We found DNA hypermethylation of genes involved in stem cell pluripotency, such as the intestinal stem cell marker and chromatin structure regulator BMI1, the genes encoding bone morphogenetic proteins BMP3, BMP6, the transcription factors FOXD3, CDX2, UTF1, and T, as well as NR5A1, NR5A2, NR2F1, NTRK1, NTRK2, NTRK3, NODAL, SALL4, and SPHK1 genes. In addition, hypermethylation of FOXA1/A2, BMP7, IGF2BP1, HOXB1, and NR2F2 was associated with gene relative underexpression in pancreatic cancer by SAGE analysis (Supplementary Table S2; ref. 17).
The WNT signaling pathway is a target of hypermethylation in pancreatic cancer
Interestingly, numerous actors and mediators of the WNT signaling pathway were found to be hypermethylated in the majority of our pancreatic cancer samples and account for an enrichment ratio of 0.167 in our ingenuity pathway analysis. As expected, we found hypermethylation involving genes previously shown to be epigenetically silenced both in pancreatic and other types of cancer (14, 27) and encoding either the WNT ligands WNT5A, WNT7A, and WNT9A, or the cell-surface receptor FZD9, as well as the cytoplasmic transducer APC2, the nuclear factors SOX1, SOX7, SOX14, and SOX17, and the pathway inhibitors FRZB, SFRP1, SFRP2, KREMEN2, NKD2, and WIF1. Finally, we also found hypermethylation of the tumor suppressor candidate HIC1, which encodes a transcriptional repressor responsible for abnormal survival circuits through nuclear release of WNT signaling pathway transcription factors (28).
We also found DNA hypermethylation surrounding genes of the WNT pathway and overexpressed in different types of cancer, either in the promoter region (WNT3 and SOX3), within the gene body (FZD1, FZD2, FZD7, SOX15, and SOX18), or both (FZD10, SOX11, and MDFI).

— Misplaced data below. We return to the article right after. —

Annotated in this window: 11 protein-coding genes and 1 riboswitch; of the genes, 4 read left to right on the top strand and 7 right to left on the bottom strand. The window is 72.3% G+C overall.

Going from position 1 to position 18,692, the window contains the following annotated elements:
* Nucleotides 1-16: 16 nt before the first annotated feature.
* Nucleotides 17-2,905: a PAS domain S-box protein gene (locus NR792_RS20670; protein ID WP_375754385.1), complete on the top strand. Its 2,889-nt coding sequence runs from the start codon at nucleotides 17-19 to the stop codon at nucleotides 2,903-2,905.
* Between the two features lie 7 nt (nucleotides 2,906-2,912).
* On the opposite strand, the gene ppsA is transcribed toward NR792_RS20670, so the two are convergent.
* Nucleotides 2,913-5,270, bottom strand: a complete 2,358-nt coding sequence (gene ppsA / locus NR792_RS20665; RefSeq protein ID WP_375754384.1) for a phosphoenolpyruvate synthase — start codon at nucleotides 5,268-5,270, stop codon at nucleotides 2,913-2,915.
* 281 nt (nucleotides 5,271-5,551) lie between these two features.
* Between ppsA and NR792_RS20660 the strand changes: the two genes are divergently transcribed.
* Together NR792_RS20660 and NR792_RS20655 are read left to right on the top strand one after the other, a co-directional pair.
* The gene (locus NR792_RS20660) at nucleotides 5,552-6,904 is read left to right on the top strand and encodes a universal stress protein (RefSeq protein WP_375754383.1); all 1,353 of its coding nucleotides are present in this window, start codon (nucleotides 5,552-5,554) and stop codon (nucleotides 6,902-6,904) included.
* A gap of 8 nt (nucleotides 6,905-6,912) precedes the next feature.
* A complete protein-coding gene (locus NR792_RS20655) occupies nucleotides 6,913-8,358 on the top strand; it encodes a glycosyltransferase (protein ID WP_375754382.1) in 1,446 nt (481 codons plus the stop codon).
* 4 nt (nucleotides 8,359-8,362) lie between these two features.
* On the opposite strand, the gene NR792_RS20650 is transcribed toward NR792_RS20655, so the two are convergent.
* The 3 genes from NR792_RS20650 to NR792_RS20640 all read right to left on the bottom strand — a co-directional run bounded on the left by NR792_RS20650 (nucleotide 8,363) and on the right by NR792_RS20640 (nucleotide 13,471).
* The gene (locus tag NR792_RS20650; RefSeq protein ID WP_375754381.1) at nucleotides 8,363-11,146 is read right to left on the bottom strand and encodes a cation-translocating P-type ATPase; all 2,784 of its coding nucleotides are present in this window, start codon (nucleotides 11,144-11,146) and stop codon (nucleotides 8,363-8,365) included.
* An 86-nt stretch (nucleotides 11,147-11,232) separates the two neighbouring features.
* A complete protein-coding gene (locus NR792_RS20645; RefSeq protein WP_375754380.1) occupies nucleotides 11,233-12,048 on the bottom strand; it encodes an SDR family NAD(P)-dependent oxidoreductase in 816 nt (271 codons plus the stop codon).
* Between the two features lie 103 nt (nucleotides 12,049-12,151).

Several hypermethylated WNT pathway genes showed differential gene expression in multiple pancreatic cancer cell lines versus HPDE either by Affymetrix Exon Array (WNT5A, FZD2, SFRP1, and SOX15) or by SAGE analysis (WNT10A, SOX17, SOX18, NKD2, WNT18, FZD1, and FZD7; Supplementary Table S2; refs. 17, 18).
Eleven other WNT pathway genes showed no differential expression by Affymetrix Microarray or SAGE analysis (Supplementary Table S2; refs. 17, 18), although 5-Aza-dC treatment increased expression of 7 of these 11 genes (FZD9, APC2, SOX1, SOX3, SOX11, FRZB, and KREMEN2; Supplementary Table S2), suggesting that DNA hypermethylation influences their expression.
Among the WNT Pathway hypermethylated gene members WNT5A, SFRP1, and SOX15 are of particular interest because they had evidence of epigenetic silencing (loss of expression in pancreatic cancers relative to normal pancreas and induced expression with 5-Aza-dC treatment; Supplementary Fig. S1). SFRP1 is epigenetically inactivated in colorectal and other cancers (29) and suspected to facilitate tumorigenesis by abrogating WNT signaling.
WNT5A is a member of the nontransforming WNT protein family frequently inactivated by tumor-specific methylation in colorectal cancer (30), although opposing roles of WNT5A in cancer have been described (31). For instance, one study found WNT5A overexpression in pancreatic cancers (32) whereas our gene expression profiling found underexpression of WNT5A compared with HPDE cells (2.9-fold by Affymetrix Exon Array) and compared with normal pancreatic ductal epithelium by SAGE. Another identified hypermethylated and downregulated gene implicated in pancreatic differentiation was SOX15 (33). To our knowledge, hypermethylation and silencing of SOX15 have not been previously reported in pancreatic cancer.